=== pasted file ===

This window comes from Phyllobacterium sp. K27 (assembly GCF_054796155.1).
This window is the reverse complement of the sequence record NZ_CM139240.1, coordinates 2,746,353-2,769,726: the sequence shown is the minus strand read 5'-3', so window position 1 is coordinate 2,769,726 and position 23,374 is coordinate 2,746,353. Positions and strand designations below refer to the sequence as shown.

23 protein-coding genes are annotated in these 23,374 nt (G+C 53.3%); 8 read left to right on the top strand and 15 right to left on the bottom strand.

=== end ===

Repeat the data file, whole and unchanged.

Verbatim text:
This window comes from Phyllobacterium sp. K27 (assembly GCF_054796155.1).
This window is the reverse complement of the sequence record NZ_CM139240.1, coordinates 2,746,353-2,769,726: the sequence shown is the minus strand read 5'-3', so window position 1 is coordinate 2,769,726 and position 23,374 is coordinate 2,746,353. Positions and strand designations below refer to the sequence as shown.

23 protein-coding genes are annotated in these 23,374 nt (G+C 53.3%); 8 read left to right on the top strand and 15 right to left on the bottom strand.